Words by Brit Boras
Between preparing for her single release and tour, Brooklyn’s Eliza Black sat down with us to answer all of our questions about her story and latest musical project, Gesserit.
“Gesserit” is such an interesting name, how did you come up with it?
EB: Gesserit is taken from my favorite sci-fi novel Dune. The Bene Gesserit are a mysterious sisterhood and masters of destiny. They exist to serve, their goal being the liberation and awakening of the human race, while remaining loyal only themselves. I was drawn to this word and its implications.
Oh, I still have yet to read Dune! You play and sing with a ton of other Brooklyn bands; what are all of the groups you’ve worked, sung, and played in?
EB: I used to write, play guitar/bass, and sing in Fruit and Flowers. I played guitar and sang in Darkwing for a while. Played guitar in Fraidy Cat, Plain Dog, and Birds. The War on Tom Petty’s Drugs, which is on an indefinite hiatus. I’ve made some appearances with Gustaf. I currently play keys in Ecstatic Union and Cindy Cane as well.
Wow! That is a lot! Is this your first time fronting a band?
EB: This is my first time fronting my own project in the context of a full live band. I have been writing music for as long as I can remember and self-recording since I was about 15. I played everything on my tracks until spring of last year. I have also performed a number of solo shows and I still do, but I always wanted a band comprised of people I loved and trusted the most.
Did you write and arrange the songs completely or work together with others?
EB: I wrote these songs over the course of years and years. The song structures were present but, of course, sharing my vision with others, dynamics of the song will inevitably evolve. We recorded with Drew Vandenburg in a wonderful little church outside of Athens, Georgia and he played an important roll in the arrangements of some of the songs.
What is your songwriting process like? Do you have a usual time of day/place you like to be/instrument to write with?
EB: Over the years my process has changed. I used to sit with an acoustic guitar and work to combine a cool riff or progression with some journal entries or poems, the lyrics being the focus of the songs. Lately, I’ve been beginning with my drum machine and improvising bass lines and layering on top of that using loops pedals to compose portions of songs. I’m experimenting with meshing these different “sonic sketches” together without having a specific narrative in mind. The instrumental aspect of the songs is in the forefront of my priority at this time. I want to score films and create compositions that go beyond the typical formula of verse, chorus, verse, chorus.
Your upcoming LP is titled I Roam The Purple Evenings Alone. Can you describe where that title comes from?
EB: I saw it on a street sign in Amarillo. There is something romantic about loneliness and roaming. An underlying theme of this record is essentially about being your own undertaker and traversing the mountain of your mind in solitude; that’s a setting where I can imagine my own mountain existing.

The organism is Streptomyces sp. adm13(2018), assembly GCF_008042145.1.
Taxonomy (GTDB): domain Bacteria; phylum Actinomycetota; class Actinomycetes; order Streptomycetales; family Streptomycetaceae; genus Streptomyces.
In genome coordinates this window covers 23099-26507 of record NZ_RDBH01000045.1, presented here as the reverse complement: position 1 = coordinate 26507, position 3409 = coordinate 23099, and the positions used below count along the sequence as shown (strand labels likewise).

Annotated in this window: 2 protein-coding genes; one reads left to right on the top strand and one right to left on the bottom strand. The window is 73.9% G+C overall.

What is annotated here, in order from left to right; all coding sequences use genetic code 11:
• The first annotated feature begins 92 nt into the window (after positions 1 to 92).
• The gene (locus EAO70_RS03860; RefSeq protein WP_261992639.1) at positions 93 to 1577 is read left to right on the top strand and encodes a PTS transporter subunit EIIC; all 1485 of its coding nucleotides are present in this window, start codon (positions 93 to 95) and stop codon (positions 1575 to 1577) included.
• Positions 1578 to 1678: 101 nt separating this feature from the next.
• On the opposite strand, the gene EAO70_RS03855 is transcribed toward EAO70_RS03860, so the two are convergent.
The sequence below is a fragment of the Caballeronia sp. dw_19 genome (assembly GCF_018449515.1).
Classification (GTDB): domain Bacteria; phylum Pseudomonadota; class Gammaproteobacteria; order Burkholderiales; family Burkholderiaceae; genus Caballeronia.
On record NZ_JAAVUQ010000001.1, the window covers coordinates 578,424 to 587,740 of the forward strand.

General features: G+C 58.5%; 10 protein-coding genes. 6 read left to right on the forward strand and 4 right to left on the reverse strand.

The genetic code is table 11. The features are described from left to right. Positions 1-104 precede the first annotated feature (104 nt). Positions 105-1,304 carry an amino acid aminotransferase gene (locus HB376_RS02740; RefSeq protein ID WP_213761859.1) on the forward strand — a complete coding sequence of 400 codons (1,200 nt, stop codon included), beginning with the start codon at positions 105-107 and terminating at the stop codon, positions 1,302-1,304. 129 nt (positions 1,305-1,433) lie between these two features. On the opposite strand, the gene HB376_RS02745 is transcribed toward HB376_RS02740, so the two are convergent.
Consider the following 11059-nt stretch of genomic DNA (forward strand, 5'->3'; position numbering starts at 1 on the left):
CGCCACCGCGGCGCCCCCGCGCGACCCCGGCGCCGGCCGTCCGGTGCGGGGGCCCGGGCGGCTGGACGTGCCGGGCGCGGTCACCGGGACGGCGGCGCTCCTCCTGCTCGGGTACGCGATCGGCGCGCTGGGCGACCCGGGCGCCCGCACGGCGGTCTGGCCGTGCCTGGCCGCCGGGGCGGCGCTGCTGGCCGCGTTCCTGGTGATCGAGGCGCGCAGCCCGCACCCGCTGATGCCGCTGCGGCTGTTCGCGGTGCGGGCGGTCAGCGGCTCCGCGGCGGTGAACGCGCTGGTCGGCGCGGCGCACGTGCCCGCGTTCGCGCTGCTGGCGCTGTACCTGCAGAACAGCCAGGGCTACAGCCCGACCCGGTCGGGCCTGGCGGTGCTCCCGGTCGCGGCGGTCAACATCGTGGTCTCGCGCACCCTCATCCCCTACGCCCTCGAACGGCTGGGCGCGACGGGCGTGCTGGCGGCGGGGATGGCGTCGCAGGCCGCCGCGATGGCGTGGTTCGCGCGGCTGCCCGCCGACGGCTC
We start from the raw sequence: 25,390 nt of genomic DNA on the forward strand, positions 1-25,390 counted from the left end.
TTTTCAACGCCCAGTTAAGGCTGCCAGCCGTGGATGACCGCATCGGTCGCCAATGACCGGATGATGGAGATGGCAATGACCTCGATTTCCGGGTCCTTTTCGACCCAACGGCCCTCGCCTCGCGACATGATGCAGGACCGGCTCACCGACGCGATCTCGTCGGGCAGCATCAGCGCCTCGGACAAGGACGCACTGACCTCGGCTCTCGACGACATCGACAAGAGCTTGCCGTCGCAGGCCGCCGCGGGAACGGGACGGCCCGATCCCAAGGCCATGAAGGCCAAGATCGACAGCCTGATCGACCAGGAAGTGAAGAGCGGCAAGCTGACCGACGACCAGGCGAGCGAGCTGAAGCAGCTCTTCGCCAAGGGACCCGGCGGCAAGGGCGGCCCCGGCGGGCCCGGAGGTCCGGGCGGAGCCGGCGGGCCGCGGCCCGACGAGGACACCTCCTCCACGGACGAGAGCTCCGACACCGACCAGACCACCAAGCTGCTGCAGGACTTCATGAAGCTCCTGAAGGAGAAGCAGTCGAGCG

Oh nice, I like that theme! Where did you grow up? What was your childhood like?
EB: I grew up in Amarillo, TX. My dad lives in the country, which is where I spent a lot of my time in solitude. My mom moved around a lot and I would change schools every year. I was an only child for most of my life and I didn’t have a lot of friends. I started getting myself into troubling and risky situations as a teenager. By the time I was 17 or 18, I decided I needed to leave and go after better things in life. At 19, I sold everything I could and moved to New York City.
I can definitely hear the country influence in your voice. If you could travel anywhere in the world where would it be and why?
EB: I would like to see Alaska and New Zealand. I’m not sure why. They seem beautiful and I’m drawn to them.
Were you exposed to music at a young age or something that started later in life?
EB: My dad was a musician and played in bands when I was a kid. I remember going to their recording studio, band practices, and shows. Cher and Elvis were my idols. I can remember I was about 5 when I wrote my first little tune. I had dreams of making it to the Grand Ole Opry. My grandmother was obsessed with Elvis. They both were a huge influence on me as a kid. We had all his music and movies on Vinyl, CDs, and VHS. I always knew this was what I was going to do.
Who are your biggest influences musically?
EB: So many…Cher, Prince, Kate Bush, Roxy Music, Simon and Garfunkel, Love, Beach Boys, Elvis, Liars, Björk, Timber Timbre, Weyes Blood, Dirty Beaches, Sonic Youth, Scott Walker, Nick Cave, PJ Harvey, Patsy Cline, The Byrds, Marty Robbins, Bach, Godspeed You! Black Emporer, Meatloaf…the list goes on forever.
If you could grab a drink with any musician dead or alive, who would it be and why?
EB: I would have tea with Freddie Mercury and ask him to teach me his favorite vocal warm-ups.
Thanks for taking the time to chat with us, Eliza! Check out Gesserit’s single, “Silence” below.
Originally published on Left Bank Magazine, March 2019
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